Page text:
My augmented society of humans have managed to engineer their power-hungry cyborg components to run on a hydrogen fusion reactor. Whilst they have so far managed to fuel it by drinking lots of water, they would rather a solution which would make their lives more convienient. Would they be able to add either hydrogen (at appropriate pressure) replacing the nitrogen, or even just a couple percent of hydrogen that would stay at ground level for them to breathe?

Other criteria:

They don't care about the hydrogen staying over geological time and can replenish it, but would like the planet to be at least inhabitable if their technology stopped maintaining it. (It has an ecosystem like Earth)

They have handwavium nanotech clouds that would help with fire supression, but would like to avoid any situations where a spark would blow up the planet anyway

So, is this possible?

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    $\begingroup$ You may want to compute how much water is "lots" of water if the water is used as a source of hydrogen for fusion reactors... I for one would not think that a few grams of water per year is "lots". $\endgroup$
    – AlexP
    Mar 20 '20 at 10:45
  • $\begingroup$ How small would a reactor using a few grams a year be, and would its power output be already quite high? Some of the power needs can be quite large. $\endgroup$
    – Starsong67
    Mar 20 '20 at 10:48
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    $\begingroup$ One gram of hydrogen should be enough for about 200 MWh (thermal power). (For example, ITER plans to fuse about half a gram of deuterium for some 140 MWh thermal output.) How small the reactor would be I have no idea; at present nobody has any idea how make small nuclear fusion reactors. $\endgroup$
    – AlexP
    Mar 20 '20 at 10:56
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    $\begingroup$ Just as a heads-up, there's an "edit summary" field beneath the editor. Your "EDIT:" messages should go there, instead of at the bottom of your question. Good first question, though! Welcome to the site! $\endgroup$
    – F1Krazy
    Mar 20 '20 at 11:03
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    $\begingroup$ Using water is almost certainly far more convenient than trying to make an oxygen/hydrogem atmosphere remotely stable. $\endgroup$
    – Mike Scott
    Mar 20 '20 at 11:41

They have handwavium nanotech clouds that would help with fire supression

You have essentially handwaved away the main issue with mixing oxygen and hydrogen, which has an obvious outcome otherwise.

What remains then are secondary concerns:

Will there be enough?

The oceans weight around 200 times more than the atmosphere on Earth, so only a small portions of them would have to be converted in order to supply some percentage of hydrogen in the air.

Will the hydrogen go away in other ways than burning?

Over geological timescales, Earth looses hydrogen and even some heavier gasses to space. But this is not a large drain, and over a much longer timescale than the one you care about.

The planet to be at least inhabitable if their technology stopped maintaining it?

When you fire suppression systems stop working, things will essentially go back to status quo, with the hydrogen going back into water. There are two things to consider for the cyborg here:

  • The hydrogen percentage can't be so high that it swipes away all the oxygen in case of a collapse, ideally 90% or more of the oxygen should remain in the air.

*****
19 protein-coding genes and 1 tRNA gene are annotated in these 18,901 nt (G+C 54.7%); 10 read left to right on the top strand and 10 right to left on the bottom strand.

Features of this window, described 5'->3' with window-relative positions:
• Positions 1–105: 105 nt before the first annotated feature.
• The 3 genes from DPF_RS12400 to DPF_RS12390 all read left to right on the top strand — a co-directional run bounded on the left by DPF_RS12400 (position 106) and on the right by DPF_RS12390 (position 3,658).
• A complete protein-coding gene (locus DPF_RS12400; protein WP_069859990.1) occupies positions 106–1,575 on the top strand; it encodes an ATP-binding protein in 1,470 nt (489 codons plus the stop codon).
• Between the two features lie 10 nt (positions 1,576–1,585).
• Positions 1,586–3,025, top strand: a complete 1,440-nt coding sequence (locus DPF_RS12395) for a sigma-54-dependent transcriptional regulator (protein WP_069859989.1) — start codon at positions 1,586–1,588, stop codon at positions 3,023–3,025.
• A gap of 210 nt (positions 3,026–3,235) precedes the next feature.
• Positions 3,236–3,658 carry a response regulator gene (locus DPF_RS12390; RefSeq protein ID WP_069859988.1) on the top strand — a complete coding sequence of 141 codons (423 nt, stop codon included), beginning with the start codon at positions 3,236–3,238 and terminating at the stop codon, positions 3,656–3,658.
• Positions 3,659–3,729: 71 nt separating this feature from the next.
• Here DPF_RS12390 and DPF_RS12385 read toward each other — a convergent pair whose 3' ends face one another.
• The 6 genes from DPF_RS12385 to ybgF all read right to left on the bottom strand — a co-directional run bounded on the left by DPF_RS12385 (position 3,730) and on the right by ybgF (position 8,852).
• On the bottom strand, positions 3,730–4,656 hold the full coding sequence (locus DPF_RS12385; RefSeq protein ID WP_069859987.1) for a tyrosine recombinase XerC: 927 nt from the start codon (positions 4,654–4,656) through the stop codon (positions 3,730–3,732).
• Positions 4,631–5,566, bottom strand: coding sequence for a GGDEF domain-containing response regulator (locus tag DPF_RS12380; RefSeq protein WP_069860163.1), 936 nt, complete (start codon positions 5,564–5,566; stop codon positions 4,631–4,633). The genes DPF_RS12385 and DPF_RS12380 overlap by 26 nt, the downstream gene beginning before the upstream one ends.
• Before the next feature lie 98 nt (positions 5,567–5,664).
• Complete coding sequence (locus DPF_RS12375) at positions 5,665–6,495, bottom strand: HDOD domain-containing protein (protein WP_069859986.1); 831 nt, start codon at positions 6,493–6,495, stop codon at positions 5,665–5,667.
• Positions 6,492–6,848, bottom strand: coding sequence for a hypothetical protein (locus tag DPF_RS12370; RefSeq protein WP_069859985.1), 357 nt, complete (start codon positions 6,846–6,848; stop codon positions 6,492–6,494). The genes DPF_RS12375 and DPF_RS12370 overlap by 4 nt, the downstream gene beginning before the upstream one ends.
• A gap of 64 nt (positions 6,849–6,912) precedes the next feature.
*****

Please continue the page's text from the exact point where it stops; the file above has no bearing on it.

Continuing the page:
• The nanobots should fail slowly, letting the hydrogen leak as water form the atmosphere over an extended period of time. A single flash would cause significant damage to all life that's not located underground.

One has to wonder how these miraculous nanobots are easier to construct than conventional pipelines, supply stations and containers...

  • $\begingroup$ Out of curiosity - would the couple-percent hydrogen scenario immediately react without a fire-suppression system? $\endgroup$
    – Starsong67
    Mar 20 '20 at 11:03
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    $\begingroup$ @Starsong67 you have 500 million square kilometres of exposed reaction area. Pray there isn't a spark anywhere. $\endgroup$ Mar 20 '20 at 11:06
  • $\begingroup$ @Starsong67 hydrogen/oxygen explosions in non-stoichiometric ratio are going on the deflagration path - so yes, you won't be able to stop them reacting given any opportunity. The stoichiometric ratio however detonate at about 4km/s $\endgroup$ Mar 20 '20 at 11:55

I am neither a chemist nor physicist, I cannot calculate the speed of the reaction, but what I can tell is that mixing gas oxygen and gas hydrogen isn't the best idea.

If there is any source of ignition, the reaction will be locally instant and on a planetary scale fast. I doubt any anti-fire system will be fast enough to handle this before it gets out of any control. Actually, it will probably get out of control within a fraction of a second. Once started, the reaction will continue as you have all you need for it (fuel, oxygen and ignition).

The initial ignition can be anything highly energetic. Since you want this to be part of your planet atmosphere you will actually have to keep more or less similar atmosphere everywhere, meaning for instance that if you have ignition anywhere in the entire planet. Now as long as you have any clouds, you will have storms and lightnings. It means a very powerful source of ignition, occurring on a very regular basis. On Earth, there is a number of storms running in parallel all the time with lots of lightning hitting every second round the clock. Shortly speaking, as soon as you manage to create the conditions you describe (which in itself is unplausible), one spark (ekhem, lightning) is going to blow everything up, should you have the nanoclouds ready or not.

To give you the idea, have a look at this video


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